Robert Mentzer column: 'Theater alone changed my life'
Published in The Wausau Daily Herald on April 17, 2013
Megale Taylor stepped out of Racine Correctional Institution almost exactly three years ago, on April 14, 2010. The next day was his 40th birthday.
From the time he dropped out of high school at 17, Taylor lived a life of petty crime and drug addiction, no structure, no goals. He started smoking marijuana as a teen but by the time he was in his 20s he had graduated to crack cocaine. In 2002, he was arrested on charges of battery and cocaine delivery. In the end, he served six years in prison for his crimes.
“Everything came into focus in that six-year stint,” Taylor told me in an interview last week. “I realized, I’m too old for this. I have to change my life. ... And I just got tired. I got tired.”
Re-entering society is hard and Taylor did struggle to find his footing. But he avoided falling back into drugs and crime. He found God in prison, he told me, and he connected with church families in Wausau when he got out. And he felt he knew himself in a way he never had before.
“I had a new beginning when I got out of prison,” said Taylor, whose first name is pronounced like “Miguel.” “I looked at myself with new eyes.”
On Monday, Taylor turned 43. He has a year left before earning his degree at Northcentral Technical College as a computer support specialist. He has a sense of life goals, a sense of what he wants his future to be that he never had before. This weekend, he will appear in the River District Theatre group’s production of “The Death of Innocents,” a play by the anti-death-penalty activist Sister Helen Prejean.
And in a way, Taylor’s path back to society began when he was introduced to the plays of William Shakespeare.
'Theater has opened my eyes'
Taylor is a graduate of the Shakespeare Prison Project, a program in the Racine prison that was administered by Jonathan Shailor, a communications professor at University of Wisconsin-Parkside. In four years, Taylor played The Fool in “King Lear,” the scheming Roderigo in “Othello,” the drunken butler Stephano in “The Tempest” and, his most intense role, Marc Antony in “Julius Caesar.”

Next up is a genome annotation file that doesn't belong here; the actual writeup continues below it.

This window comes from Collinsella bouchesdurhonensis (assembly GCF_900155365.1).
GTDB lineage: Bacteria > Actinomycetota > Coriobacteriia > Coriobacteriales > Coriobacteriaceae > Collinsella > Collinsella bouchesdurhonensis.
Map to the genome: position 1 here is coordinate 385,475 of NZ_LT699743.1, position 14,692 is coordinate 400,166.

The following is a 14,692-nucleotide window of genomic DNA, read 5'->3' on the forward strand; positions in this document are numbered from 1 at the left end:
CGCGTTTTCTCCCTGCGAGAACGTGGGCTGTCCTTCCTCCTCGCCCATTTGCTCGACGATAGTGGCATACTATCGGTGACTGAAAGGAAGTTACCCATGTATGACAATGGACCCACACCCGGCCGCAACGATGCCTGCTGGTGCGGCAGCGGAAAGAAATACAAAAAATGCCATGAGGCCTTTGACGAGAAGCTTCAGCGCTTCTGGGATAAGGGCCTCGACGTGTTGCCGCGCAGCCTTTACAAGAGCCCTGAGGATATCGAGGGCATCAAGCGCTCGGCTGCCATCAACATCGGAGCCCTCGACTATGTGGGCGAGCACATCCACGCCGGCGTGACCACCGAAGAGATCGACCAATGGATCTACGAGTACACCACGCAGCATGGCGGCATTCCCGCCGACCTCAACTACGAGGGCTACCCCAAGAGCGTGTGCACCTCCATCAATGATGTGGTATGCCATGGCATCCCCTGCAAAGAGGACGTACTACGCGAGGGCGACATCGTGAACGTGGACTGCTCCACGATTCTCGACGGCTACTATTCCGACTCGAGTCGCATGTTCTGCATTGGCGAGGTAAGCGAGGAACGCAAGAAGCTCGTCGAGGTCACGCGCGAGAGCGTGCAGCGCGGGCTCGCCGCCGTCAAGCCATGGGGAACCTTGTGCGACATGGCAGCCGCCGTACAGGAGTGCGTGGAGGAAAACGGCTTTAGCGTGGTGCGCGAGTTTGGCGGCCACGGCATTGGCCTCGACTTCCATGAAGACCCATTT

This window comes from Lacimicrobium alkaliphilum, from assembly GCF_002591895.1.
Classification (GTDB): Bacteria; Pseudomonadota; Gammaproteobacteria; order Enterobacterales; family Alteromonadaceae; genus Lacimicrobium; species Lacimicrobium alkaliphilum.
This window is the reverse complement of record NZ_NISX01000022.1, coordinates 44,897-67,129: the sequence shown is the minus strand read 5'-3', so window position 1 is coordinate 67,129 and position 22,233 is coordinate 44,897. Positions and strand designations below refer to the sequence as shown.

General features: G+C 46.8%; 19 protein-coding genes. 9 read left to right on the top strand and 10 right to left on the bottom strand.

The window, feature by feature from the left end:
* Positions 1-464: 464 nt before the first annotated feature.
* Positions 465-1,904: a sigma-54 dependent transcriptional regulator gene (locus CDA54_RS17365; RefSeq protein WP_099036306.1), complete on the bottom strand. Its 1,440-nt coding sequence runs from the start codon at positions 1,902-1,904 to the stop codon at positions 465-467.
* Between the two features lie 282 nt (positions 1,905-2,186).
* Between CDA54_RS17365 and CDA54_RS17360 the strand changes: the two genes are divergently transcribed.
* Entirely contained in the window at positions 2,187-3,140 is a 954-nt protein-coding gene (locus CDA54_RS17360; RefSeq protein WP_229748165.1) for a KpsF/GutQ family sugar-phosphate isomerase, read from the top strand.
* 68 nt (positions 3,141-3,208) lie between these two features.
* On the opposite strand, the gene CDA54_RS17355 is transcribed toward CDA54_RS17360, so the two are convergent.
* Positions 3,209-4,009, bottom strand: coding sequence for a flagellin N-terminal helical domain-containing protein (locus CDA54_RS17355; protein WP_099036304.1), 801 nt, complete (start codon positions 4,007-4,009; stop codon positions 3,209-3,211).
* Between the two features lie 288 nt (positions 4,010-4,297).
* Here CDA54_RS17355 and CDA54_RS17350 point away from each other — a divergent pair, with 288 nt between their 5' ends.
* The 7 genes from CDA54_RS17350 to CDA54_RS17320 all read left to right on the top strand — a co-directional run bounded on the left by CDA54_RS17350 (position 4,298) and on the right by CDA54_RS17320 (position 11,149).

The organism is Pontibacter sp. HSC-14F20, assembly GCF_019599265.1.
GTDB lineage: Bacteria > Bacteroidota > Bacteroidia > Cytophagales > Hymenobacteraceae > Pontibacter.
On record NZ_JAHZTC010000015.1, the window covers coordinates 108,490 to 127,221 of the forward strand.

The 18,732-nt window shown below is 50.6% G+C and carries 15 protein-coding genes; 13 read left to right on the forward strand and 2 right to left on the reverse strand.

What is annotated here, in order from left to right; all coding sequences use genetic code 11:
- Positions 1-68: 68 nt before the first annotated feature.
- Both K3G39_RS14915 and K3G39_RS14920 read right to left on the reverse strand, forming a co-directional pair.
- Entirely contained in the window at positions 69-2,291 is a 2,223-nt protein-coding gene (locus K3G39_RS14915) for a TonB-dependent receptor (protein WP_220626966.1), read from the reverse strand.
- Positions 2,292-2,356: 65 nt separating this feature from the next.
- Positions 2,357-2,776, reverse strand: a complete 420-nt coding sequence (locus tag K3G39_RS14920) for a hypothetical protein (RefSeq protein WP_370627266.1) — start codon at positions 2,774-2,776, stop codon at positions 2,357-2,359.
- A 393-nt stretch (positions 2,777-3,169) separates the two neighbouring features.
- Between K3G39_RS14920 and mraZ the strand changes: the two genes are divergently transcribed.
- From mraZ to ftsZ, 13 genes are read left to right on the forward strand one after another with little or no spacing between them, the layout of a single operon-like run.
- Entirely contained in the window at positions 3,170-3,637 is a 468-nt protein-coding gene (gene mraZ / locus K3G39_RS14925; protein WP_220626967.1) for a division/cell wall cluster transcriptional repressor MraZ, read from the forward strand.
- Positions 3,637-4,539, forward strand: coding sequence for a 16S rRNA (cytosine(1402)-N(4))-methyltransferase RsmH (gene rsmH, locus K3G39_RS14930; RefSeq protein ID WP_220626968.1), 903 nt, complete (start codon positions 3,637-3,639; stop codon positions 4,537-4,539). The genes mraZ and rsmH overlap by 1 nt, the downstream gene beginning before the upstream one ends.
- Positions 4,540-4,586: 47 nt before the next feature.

“Theater has opened my eyes to humanity,” Taylor said. “In fact, theater alone changed my life. It opened my eyes to humanity, emotional intelligence, empathy.”
For inmates, being involved in a theatrical production works on many levels, Shailor said in a telephone interview. There’s the simple act of working as a team, learning to trust others and overcome obstacles. There’s the sense of accomplishment for the men at being part of something larger than themselves.
But it’s more than that. Theater teaches things that another discipline can’t, Shailor said: It’s empathy and humanity, but it also provides illustrations of how decisions have consequences. Theater invites actors to identify with the characters — their own, of course, but also others in the play — and also demonstrates the way each individual character’s actions affect the rest of the play’s world.
“It’s an ethics lesson, an opportunity to practice empathy or understanding, to look at conflict from a holistic perspective,” Shailor said. “And it stretches you beyond yourself.”
Shailor worked with the inmates for nine months per play in what he called a fairly intensive program that helped them master each play, make it their own. That is a real accomplishment. It’s scaling a mountain.
When he entered the program, Shailor said, Taylor “had some issues with self-esteem, with feeling that he couldn’t get along with other people. It was really something he grappled with, and I saw him get better at dealing with it.
“When he played The Fool, he was not sure of himself at first,” Shailor said. “Then something clicked with him in his ability to speak the language, to feel comfortable speaking the language. ... He confronted his demon and I think he overcame it.”
A love for people
On Friday, Taylor will take the stage for the first time since he left prison. In “Death of Innocents,” he plays Dobie Gillis Williams, a poor black man from Louisiana who was executed in 1999 for a murder that Prejean, in her life and in the play, contends he did not commit.
The play, which runs through Sunday — or call 715-298-9250 for tickets — is heavy, and in some ways it’s written to make viewers uncomfortable.
“I can see the injustice that’s taking place within the play, and I can dig deeper into that character and what he’s going through,” Taylor said. “It’s a really emotional role.”
Taylor is not nervous; he’s on a mission. He feels he has a story to tell and a desire to tell it — through theater itself and by talking about and sharing his own experiences.
“I really have an ambition and a love for people,” Taylor said. “I love people and I want to help people accomplish their goals, like I’m accomplishing mine.”